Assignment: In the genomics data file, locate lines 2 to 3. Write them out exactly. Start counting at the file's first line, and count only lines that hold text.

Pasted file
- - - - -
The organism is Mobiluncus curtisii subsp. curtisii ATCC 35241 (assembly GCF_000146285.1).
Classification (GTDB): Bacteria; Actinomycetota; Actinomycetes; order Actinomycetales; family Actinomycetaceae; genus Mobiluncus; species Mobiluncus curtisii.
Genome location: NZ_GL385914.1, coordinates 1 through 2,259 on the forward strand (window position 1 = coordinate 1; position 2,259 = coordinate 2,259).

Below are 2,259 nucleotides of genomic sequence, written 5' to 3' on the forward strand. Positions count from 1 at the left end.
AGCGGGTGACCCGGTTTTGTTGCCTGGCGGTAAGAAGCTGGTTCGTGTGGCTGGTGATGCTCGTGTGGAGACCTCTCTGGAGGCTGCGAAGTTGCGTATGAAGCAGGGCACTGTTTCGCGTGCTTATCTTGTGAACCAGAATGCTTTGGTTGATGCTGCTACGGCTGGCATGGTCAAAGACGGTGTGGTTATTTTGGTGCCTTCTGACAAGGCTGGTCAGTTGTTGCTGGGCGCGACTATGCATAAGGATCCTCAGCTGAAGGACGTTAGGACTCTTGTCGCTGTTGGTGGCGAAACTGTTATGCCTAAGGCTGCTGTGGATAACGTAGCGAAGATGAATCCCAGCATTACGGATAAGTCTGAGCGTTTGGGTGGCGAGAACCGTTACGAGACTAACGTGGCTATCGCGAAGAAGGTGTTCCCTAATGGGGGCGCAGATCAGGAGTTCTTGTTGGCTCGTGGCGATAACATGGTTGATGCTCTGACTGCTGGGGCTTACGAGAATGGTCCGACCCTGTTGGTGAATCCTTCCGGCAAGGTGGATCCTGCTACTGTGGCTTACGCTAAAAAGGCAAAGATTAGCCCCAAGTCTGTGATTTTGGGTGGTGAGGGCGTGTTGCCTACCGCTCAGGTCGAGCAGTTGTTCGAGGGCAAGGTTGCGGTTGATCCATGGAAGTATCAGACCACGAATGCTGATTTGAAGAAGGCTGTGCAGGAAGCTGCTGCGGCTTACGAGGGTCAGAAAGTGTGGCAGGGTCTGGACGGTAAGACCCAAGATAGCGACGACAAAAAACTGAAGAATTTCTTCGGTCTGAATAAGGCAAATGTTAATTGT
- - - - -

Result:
Classification (GTDB): Bacteria; Actinomycetota; Actinomycetes; order Actinomycetales; family Actinomycetaceae; genus Mobiluncus; species Mobiluncus curtisii.
Genome location: NZ_GL385914.1, coordinates 1 through 2,259 on the forward strand (window position 1 = coordinate 1; position 2,259 = coordinate 2,259).